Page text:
Water safety focus for Porirua

Obeda Ngatuakana, left, and Matetoru Tangi Joe from Porirua College work on their knot-tying skills with Ocean Sports ...
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Obeda Ngatuakana, left, and Matetoru Tangi Joe from Porirua College work on their knot-tying skills with Ocean Sports instructor Sam Price.

Wellington Ocean Sports has applied for $30,000 from Mana Community Grants Foundation to assist its safe boating education programme aimed at reducing deaths from drowning.

The programme, which was offered to about 100 Porirua College students recently, has been designed to help people understand the dangers associated with being around water.

So far more than 600 students have completed the programme, but former Wellington City councillor John Morrison wants to see more Porirua/Mana children aged between 11 and 16 take part, and said the funding would be vital to making that happen.

Water Safety New Zealand statistics indicate 90 people drowned in New Zealand last year, up from 79 in 2013. The 2015 toll is at about 40.

Morrison said such statistics suggested people were not prepared.

"We want people to go be able to enjoy all the water sports in a safe way and it's sad to say Porirua has its own statistics," Morrison said.

In 2012, Albert Alapati, a former Porirua College head boy, drowned after he was swept out to sea in a rip near Titahi Bay, which made the recent safe boating lessons for the school even more relevant.

Morrison said learn to swim programmes were important, but so was understanding the need for safety around the water.

"We want to help school children understand the dangers associated with being around water."

"People have to understand that the weather can change and that tides can turn and that there are dangers. That's what this programme helps to explain."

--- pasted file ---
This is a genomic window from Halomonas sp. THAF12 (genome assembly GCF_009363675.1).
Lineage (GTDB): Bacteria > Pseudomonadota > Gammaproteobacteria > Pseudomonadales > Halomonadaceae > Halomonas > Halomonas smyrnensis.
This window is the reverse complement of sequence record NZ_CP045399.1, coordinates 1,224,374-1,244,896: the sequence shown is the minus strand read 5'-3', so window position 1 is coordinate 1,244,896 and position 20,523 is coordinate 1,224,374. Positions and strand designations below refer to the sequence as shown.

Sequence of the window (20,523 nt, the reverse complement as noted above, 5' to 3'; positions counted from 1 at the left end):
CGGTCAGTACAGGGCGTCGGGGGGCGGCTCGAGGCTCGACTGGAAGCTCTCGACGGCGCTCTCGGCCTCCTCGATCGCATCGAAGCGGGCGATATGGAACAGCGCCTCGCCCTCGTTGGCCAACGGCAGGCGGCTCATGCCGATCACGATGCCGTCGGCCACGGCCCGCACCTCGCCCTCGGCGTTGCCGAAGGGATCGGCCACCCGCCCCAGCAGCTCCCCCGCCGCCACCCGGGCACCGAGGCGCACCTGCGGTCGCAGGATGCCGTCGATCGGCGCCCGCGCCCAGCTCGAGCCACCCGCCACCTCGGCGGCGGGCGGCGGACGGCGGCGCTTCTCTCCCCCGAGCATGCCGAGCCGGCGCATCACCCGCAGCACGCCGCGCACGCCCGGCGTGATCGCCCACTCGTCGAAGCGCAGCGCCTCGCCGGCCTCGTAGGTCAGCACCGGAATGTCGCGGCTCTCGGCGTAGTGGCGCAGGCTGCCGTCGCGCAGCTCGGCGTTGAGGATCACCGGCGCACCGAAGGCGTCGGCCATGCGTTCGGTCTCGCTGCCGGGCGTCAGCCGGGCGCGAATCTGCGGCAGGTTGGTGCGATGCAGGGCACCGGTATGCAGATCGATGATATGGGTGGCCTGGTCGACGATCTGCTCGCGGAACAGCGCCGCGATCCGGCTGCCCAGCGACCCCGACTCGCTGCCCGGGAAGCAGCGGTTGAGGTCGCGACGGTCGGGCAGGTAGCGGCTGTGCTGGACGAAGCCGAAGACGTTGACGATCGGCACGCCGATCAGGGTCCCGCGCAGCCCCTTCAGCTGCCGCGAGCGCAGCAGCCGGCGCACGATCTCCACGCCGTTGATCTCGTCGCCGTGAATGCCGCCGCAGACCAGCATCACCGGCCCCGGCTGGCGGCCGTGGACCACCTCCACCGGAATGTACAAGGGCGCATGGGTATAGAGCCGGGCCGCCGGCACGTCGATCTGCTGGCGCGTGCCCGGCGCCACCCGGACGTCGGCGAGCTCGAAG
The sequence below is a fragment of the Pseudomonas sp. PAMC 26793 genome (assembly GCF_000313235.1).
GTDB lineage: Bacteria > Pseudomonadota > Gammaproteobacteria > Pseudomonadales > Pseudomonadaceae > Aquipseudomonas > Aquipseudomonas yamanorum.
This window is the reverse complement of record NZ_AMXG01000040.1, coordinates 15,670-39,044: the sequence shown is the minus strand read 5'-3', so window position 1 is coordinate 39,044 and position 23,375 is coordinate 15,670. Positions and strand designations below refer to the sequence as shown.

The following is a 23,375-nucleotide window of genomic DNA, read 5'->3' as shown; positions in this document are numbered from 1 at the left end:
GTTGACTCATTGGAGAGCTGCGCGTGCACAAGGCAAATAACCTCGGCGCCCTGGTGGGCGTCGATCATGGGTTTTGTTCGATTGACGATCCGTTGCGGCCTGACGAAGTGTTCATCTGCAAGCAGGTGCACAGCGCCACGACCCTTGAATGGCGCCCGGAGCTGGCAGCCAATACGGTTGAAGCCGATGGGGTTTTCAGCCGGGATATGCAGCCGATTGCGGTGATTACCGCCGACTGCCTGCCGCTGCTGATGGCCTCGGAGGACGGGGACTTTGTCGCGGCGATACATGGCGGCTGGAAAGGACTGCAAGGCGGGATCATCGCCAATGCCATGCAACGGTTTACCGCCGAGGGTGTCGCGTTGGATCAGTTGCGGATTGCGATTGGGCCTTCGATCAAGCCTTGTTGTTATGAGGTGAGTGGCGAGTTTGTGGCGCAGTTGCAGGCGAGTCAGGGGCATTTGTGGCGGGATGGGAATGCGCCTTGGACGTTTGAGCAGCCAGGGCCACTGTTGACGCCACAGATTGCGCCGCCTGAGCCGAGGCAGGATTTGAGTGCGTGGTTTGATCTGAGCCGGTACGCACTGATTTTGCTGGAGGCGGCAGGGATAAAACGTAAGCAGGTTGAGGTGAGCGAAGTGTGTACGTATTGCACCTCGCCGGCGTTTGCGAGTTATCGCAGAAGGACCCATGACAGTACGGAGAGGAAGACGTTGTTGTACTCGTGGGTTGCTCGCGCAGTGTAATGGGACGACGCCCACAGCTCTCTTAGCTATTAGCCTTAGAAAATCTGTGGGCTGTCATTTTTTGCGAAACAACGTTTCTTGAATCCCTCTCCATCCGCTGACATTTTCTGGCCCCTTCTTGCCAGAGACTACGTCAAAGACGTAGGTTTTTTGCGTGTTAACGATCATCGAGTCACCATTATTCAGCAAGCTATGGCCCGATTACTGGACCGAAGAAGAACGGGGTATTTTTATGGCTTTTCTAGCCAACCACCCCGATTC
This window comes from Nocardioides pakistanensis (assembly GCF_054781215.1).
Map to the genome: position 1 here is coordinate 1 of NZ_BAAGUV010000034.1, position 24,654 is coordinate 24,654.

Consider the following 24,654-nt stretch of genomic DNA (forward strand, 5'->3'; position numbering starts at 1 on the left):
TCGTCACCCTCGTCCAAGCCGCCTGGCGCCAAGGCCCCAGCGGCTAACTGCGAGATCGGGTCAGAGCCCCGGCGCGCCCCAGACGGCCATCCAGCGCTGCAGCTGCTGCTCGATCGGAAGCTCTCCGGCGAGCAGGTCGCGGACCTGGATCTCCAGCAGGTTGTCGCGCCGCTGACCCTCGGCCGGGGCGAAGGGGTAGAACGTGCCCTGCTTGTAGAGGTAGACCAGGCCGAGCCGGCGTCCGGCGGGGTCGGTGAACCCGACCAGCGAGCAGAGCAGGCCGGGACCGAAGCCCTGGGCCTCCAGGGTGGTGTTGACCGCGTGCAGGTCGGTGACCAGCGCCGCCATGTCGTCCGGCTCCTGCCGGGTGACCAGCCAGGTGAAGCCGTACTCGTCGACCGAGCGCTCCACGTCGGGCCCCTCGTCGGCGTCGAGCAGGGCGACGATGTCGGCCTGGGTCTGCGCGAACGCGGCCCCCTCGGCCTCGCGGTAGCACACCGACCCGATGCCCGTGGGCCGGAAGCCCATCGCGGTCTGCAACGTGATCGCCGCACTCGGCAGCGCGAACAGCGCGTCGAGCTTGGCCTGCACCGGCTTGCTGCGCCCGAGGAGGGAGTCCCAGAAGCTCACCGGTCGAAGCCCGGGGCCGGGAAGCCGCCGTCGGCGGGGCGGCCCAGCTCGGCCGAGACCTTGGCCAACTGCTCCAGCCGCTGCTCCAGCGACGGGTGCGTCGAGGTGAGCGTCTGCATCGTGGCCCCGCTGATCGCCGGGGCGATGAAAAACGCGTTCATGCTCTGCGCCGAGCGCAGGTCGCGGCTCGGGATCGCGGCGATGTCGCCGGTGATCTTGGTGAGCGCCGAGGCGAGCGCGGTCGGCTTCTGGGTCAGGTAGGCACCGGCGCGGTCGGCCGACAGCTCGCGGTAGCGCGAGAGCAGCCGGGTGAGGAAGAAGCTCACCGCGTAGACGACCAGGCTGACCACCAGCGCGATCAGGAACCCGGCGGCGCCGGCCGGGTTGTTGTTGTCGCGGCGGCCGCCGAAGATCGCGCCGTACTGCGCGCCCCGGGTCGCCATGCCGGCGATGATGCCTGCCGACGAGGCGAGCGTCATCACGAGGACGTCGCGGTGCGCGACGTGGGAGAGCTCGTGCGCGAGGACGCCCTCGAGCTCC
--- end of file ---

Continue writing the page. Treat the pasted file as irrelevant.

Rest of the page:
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He said it was important for everyone to know what could happen.

Morrison said the programme was about increasing people's knowledge of the danger and getting them to think about things first, so that they were prepared.

Ocean Sports manager Matt Wood said there was a focus on swimming as a cause of drowning, but that 90 per cent of people who drowned could swim.

"When the kids come here they are taught weather awareness, hazard identification and safety practices," Wood said.

Wellington City Council and the yacht club contributed initial funding for the programme, which is now supported by ACC drowning prevention funding and Water Safety New Zealand.

The programme has been about for some years, but Wood said since Morrison came on board a few months ago, it had made quicker progress.

Of the 100 Porirua College students involved in the programme, 20 are going further and completing an associated NCEA course.

Titahi Bay Intermediate is set to be the next school to take part in the programme.

Morrison said funding from Mana Community Grants Foundation would only be used for investing into the Porirua/Mana area.

He said in the past support has been very helpful and that an outcome would be know in the next few weeks.

 - Kapi-Mana News

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